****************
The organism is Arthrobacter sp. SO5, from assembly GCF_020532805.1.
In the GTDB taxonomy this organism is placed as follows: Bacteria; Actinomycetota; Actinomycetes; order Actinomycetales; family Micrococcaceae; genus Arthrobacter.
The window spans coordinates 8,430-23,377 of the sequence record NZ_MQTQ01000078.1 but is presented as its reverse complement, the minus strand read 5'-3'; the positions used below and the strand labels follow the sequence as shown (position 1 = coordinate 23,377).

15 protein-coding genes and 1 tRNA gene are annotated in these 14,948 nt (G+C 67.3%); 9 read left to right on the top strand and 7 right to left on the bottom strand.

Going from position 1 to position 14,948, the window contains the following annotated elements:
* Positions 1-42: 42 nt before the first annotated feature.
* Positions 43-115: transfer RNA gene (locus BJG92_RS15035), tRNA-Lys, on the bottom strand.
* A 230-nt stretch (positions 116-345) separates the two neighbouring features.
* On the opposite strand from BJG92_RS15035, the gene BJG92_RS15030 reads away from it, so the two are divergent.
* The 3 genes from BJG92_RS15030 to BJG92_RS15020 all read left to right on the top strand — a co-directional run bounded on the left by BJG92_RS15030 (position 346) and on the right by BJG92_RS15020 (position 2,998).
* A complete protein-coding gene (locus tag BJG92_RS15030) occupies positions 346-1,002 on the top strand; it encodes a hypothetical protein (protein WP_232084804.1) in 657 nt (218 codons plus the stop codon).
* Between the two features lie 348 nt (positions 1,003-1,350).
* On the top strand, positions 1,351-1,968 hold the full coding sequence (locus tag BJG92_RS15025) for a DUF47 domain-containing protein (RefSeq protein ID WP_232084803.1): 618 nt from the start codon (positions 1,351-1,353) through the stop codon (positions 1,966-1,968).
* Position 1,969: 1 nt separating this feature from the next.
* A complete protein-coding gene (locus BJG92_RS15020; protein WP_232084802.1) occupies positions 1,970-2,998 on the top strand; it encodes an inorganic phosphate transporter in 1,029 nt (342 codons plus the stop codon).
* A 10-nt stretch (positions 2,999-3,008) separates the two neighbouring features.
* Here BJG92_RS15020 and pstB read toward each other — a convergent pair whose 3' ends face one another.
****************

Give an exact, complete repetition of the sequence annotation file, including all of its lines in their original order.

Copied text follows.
The organism is Arthrobacter sp. SO5, from assembly GCF_020532805.1.
In the GTDB taxonomy this organism is placed as follows: Bacteria; Actinomycetota; Actinomycetes; order Actinomycetales; family Micrococcaceae; genus Arthrobacter.
The window spans coordinates 8,430-23,377 of the sequence record NZ_MQTQ01000078.1 but is presented as its reverse complement, the minus strand read 5'-3'; the positions used below and the strand labels follow the sequence as shown (position 1 = coordinate 23,377).

15 protein-coding genes and 1 tRNA gene are annotated in these 14,948 nt (G+C 67.3%); 9 read left to right on the top strand and 7 right to left on the bottom strand.

Going from position 1 to position 14,948, the window contains the following annotated elements:
* Positions 1-42: 42 nt before the first annotated feature.
* Positions 43-115: transfer RNA gene (locus BJG92_RS15035), tRNA-Lys, on the bottom strand.
* A 230-nt stretch (positions 116-345) separates the two neighbouring features.
* On the opposite strand from BJG92_RS15035, the gene BJG92_RS15030 reads away from it, so the two are divergent.
* The 3 genes from BJG92_RS15030 to BJG92_RS15020 all read left to right on the top strand — a co-directional run bounded on the left by BJG92_RS15030 (position 346) and on the right by BJG92_RS15020 (position 2,998).
* A complete protein-coding gene (locus tag BJG92_RS15030) occupies positions 346-1,002 on the top strand; it encodes a hypothetical protein (protein WP_232084804.1) in 657 nt (218 codons plus the stop codon).
* Between the two features lie 348 nt (positions 1,003-1,350).
* On the top strand, positions 1,351-1,968 hold the full coding sequence (locus tag BJG92_RS15025) for a DUF47 domain-containing protein (RefSeq protein ID WP_232084803.1): 618 nt from the start codon (positions 1,351-1,353) through the stop codon (positions 1,966-1,968).
* Position 1,969: 1 nt separating this feature from the next.
* A complete protein-coding gene (locus BJG92_RS15020; protein WP_232084802.1) occupies positions 1,970-2,998 on the top strand; it encodes an inorganic phosphate transporter in 1,029 nt (342 codons plus the stop codon).
* A 10-nt stretch (positions 2,999-3,008) separates the two neighbouring features.
* Here BJG92_RS15020 and pstB read toward each other — a convergent pair whose 3' ends face one another.